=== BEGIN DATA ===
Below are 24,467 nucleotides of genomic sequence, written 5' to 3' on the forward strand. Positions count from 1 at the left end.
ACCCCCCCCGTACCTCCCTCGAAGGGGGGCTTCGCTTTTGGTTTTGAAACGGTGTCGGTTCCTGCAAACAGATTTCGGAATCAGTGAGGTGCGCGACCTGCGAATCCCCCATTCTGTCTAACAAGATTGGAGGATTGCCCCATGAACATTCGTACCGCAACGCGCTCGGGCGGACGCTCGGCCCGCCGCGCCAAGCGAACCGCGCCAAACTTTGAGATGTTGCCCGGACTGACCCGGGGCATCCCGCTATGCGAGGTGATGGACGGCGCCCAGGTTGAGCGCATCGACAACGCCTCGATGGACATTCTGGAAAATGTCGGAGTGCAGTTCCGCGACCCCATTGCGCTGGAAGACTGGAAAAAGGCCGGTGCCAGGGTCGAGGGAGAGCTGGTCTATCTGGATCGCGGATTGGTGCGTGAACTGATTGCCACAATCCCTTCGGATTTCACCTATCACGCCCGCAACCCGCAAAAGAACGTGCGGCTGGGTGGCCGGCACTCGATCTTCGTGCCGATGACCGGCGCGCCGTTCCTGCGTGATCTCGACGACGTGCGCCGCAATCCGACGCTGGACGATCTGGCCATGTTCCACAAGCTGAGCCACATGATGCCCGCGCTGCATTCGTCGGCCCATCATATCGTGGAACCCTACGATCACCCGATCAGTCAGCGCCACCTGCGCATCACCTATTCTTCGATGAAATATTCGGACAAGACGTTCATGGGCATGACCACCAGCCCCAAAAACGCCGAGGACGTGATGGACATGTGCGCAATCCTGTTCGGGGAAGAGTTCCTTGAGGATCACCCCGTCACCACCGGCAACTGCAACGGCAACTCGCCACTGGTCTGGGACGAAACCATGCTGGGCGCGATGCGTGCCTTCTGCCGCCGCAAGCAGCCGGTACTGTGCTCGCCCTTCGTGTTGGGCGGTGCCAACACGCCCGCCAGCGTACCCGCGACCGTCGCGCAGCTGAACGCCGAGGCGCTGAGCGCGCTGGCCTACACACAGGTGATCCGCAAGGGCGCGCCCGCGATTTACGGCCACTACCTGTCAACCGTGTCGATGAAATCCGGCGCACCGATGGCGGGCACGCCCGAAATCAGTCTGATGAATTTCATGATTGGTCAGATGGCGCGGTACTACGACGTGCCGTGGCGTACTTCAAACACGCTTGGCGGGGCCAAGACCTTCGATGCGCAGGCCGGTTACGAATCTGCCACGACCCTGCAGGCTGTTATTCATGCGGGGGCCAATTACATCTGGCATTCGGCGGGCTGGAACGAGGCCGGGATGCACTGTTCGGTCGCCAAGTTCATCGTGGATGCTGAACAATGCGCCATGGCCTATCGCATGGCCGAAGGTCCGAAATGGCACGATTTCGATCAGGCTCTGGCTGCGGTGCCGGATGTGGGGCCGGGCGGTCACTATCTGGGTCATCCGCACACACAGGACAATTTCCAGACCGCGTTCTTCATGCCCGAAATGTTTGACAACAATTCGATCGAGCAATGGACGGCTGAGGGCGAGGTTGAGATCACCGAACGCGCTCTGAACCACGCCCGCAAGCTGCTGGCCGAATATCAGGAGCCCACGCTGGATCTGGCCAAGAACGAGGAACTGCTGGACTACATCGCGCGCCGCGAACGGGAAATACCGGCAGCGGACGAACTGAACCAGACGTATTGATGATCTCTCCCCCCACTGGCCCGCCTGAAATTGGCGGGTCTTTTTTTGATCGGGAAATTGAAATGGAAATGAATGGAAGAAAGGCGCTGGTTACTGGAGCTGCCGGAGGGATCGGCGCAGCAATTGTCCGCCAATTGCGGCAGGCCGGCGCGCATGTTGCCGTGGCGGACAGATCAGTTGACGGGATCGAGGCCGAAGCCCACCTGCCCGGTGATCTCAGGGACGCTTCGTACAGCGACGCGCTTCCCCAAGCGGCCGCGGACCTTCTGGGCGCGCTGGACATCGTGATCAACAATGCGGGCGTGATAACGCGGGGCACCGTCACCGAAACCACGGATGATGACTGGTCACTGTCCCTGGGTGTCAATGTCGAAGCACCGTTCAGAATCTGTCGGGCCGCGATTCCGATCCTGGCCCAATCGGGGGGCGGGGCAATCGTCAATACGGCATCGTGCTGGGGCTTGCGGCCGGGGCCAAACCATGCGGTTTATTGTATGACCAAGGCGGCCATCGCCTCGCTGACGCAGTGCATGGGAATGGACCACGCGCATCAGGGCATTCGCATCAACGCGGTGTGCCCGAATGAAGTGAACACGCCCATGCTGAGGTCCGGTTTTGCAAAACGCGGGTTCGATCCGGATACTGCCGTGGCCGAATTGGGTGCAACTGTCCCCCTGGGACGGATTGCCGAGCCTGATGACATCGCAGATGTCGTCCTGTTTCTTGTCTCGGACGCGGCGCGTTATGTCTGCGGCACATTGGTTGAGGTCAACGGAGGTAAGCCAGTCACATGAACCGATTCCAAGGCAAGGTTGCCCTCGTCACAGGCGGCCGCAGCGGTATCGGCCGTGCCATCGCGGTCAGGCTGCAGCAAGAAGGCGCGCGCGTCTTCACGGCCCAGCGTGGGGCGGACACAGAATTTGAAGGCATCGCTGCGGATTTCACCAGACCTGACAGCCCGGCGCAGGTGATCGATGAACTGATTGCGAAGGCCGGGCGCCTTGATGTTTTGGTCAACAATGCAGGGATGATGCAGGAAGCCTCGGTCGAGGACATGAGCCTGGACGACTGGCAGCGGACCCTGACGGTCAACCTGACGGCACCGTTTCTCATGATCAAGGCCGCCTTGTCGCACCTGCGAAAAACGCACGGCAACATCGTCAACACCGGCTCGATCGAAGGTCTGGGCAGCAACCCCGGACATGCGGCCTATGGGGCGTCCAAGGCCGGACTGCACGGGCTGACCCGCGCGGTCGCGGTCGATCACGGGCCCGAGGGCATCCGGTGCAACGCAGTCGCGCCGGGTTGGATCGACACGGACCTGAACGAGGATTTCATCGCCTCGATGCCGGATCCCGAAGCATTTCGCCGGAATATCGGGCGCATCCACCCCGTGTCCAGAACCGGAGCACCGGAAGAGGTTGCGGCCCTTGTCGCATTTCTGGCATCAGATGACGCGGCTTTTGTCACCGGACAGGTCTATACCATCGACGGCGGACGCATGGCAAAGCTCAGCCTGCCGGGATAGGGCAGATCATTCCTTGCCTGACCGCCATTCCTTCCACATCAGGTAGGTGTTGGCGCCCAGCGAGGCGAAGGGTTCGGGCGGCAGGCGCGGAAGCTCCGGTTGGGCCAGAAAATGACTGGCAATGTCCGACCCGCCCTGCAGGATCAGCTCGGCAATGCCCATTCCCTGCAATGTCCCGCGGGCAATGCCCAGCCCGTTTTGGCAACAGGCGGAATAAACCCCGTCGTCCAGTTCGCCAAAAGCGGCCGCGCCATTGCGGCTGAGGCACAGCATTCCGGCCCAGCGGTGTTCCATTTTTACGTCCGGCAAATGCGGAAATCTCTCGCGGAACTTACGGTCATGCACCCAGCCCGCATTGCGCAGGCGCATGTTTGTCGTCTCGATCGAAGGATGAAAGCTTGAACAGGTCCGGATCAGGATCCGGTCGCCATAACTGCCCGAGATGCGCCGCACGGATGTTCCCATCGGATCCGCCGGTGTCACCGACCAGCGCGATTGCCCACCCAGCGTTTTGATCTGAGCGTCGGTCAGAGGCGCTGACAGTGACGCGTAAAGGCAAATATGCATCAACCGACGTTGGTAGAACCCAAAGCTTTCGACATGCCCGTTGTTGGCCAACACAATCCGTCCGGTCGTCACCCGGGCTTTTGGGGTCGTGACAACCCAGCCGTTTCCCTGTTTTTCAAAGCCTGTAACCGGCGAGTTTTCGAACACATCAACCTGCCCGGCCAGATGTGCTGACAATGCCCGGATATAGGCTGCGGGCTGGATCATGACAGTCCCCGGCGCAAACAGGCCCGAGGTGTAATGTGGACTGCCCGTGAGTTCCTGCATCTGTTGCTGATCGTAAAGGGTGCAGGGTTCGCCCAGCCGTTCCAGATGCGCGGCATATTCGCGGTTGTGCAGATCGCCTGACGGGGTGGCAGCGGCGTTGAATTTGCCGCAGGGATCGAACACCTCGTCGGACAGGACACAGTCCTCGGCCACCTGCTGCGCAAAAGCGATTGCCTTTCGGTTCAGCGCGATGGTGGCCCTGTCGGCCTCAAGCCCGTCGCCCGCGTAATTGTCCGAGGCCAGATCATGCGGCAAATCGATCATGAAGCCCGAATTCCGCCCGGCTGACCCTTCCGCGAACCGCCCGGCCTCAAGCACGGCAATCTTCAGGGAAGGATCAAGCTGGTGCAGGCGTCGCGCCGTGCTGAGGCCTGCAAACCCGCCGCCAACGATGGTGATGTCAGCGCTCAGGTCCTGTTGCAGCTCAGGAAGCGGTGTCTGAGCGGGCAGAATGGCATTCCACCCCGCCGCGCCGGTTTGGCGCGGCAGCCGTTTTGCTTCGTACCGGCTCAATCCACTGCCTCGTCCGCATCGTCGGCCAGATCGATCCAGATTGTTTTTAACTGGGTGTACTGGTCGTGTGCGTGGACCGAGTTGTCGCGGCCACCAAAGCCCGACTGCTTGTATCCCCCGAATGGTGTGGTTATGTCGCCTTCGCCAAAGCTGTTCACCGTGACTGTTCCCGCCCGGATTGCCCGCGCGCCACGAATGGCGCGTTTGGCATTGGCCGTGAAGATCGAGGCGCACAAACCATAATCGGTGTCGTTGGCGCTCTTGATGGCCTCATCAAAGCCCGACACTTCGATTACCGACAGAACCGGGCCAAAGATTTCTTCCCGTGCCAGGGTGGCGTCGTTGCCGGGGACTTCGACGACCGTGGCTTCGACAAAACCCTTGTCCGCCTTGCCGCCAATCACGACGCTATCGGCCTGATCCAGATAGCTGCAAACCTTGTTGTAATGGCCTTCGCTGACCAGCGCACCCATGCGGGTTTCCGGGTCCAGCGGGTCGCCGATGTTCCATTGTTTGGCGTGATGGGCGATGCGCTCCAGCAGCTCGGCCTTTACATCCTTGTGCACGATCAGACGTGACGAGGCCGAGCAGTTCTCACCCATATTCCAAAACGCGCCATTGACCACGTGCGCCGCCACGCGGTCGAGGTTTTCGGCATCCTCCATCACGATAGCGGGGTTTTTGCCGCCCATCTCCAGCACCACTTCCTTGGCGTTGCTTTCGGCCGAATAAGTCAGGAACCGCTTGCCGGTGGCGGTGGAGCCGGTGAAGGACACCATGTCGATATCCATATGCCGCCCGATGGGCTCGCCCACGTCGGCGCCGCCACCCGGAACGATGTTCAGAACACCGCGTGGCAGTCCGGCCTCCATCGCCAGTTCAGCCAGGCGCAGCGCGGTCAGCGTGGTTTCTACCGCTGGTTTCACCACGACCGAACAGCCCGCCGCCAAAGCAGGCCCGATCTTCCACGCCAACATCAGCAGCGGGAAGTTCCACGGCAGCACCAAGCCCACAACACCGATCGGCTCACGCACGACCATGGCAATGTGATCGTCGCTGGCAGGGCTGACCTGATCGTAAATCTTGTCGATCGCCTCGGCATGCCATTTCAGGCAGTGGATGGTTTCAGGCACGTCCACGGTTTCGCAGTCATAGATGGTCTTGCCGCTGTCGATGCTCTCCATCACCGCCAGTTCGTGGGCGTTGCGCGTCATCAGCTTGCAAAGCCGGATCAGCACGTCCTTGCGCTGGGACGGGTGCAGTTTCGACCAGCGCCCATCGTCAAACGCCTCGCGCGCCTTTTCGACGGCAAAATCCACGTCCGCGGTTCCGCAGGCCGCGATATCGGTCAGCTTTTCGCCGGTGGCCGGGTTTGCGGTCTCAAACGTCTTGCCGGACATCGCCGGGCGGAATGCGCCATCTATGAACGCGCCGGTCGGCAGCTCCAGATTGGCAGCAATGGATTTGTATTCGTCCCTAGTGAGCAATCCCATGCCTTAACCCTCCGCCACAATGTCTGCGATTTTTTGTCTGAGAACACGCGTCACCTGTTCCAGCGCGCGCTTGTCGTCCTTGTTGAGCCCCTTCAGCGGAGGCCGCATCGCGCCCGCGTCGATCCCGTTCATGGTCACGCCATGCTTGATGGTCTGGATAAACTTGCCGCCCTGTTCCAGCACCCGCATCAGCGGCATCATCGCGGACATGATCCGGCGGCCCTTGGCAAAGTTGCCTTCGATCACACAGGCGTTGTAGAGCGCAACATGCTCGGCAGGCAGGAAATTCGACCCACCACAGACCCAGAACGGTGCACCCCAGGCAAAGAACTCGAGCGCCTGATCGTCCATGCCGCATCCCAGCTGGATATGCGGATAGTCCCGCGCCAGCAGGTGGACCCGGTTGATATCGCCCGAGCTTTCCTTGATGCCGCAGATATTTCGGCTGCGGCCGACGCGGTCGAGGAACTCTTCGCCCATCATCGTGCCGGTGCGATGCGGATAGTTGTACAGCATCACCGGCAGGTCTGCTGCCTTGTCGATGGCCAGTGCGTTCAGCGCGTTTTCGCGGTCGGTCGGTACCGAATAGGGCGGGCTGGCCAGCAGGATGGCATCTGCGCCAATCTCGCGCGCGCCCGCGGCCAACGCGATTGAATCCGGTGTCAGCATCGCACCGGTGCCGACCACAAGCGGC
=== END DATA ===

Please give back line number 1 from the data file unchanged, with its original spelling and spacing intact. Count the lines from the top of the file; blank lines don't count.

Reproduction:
Below are 24,467 nucleotides of genomic sequence, written 5' to 3' on the forward strand. Positions count from 1 at the left end.